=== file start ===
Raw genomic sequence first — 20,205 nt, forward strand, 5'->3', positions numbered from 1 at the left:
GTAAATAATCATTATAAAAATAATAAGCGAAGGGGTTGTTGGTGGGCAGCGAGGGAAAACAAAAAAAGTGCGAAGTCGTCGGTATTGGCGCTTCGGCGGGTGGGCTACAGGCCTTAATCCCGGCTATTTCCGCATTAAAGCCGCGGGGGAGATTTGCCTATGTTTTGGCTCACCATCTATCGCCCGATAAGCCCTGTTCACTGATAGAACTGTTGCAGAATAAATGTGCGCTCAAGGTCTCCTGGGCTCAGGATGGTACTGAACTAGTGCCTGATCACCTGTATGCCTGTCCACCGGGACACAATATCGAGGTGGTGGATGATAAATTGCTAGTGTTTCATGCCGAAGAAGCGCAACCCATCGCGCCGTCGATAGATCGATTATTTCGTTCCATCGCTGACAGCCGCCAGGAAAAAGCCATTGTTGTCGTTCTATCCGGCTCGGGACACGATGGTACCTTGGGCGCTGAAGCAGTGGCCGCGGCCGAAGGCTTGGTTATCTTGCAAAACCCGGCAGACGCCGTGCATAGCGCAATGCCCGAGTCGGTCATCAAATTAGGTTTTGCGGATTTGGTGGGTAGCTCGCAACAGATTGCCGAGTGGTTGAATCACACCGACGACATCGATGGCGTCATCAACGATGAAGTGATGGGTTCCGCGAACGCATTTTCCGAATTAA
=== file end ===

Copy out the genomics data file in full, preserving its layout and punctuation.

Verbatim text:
Raw genomic sequence first — 20,205 nt, forward strand, 5'->3', positions numbered from 1 at the left:
GTAAATAATCATTATAAAAATAATAAGCGAAGGGGTTGTTGGTGGGCAGCGAGGGAAAACAAAAAAAGTGCGAAGTCGTCGGTATTGGCGCTTCGGCGGGTGGGCTACAGGCCTTAATCCCGGCTATTTCCGCATTAAAGCCGCGGGGGAGATTTGCCTATGTTTTGGCTCACCATCTATCGCCCGATAAGCCCTGTTCACTGATAGAACTGTTGCAGAATAAATGTGCGCTCAAGGTCTCCTGGGCTCAGGATGGTACTGAACTAGTGCCTGATCACCTGTATGCCTGTCCACCGGGACACAATATCGAGGTGGTGGATGATAAATTGCTAGTGTTTCATGCCGAAGAAGCGCAACCCATCGCGCCGTCGATAGATCGATTATTTCGTTCCATCGCTGACAGCCGCCAGGAAAAAGCCATTGTTGTCGTTCTATCCGGCTCGGGACACGATGGTACCTTGGGCGCTGAAGCAGTGGCCGCGGCCGAAGGCTTGGTTATCTTGCAAAACCCGGCAGACGCCGTGCATAGCGCAATGCCCGAGTCGGTCATCAAATTAGGTTTTGCGGATTTGGTGGGTAGCTCGCAACAGATTGCCGAGTGGTTGAATCACACCGACGACATCGATGGCGTCATCAACGATGAAGTGATGGGTTCCGCGAACGCATTTTCCGAATTAA